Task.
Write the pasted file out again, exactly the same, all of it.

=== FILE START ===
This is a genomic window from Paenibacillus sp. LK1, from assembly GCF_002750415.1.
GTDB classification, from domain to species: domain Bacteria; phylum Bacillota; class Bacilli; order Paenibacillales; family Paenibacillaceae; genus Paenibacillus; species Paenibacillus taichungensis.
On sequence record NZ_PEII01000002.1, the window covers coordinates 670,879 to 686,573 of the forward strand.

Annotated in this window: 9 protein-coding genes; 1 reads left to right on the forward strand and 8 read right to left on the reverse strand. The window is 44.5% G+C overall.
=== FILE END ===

This is a genomic window from Paenibacillus sp. LK1, from assembly GCF_002750415.1.
GTDB classification, from domain to species: domain Bacteria; phylum Bacillota; class Bacilli; order Paenibacillales; family Paenibacillaceae; genus Paenibacillus; species Paenibacillus taichungensis.
On sequence record NZ_PEII01000002.1, the window covers coordinates 670,879 to 686,573 of the forward strand.

Annotated in this window: 9 protein-coding genes; 1 reads left to right on the forward strand and 8 read right to left on the reverse strand. The window is 44.5% G+C overall.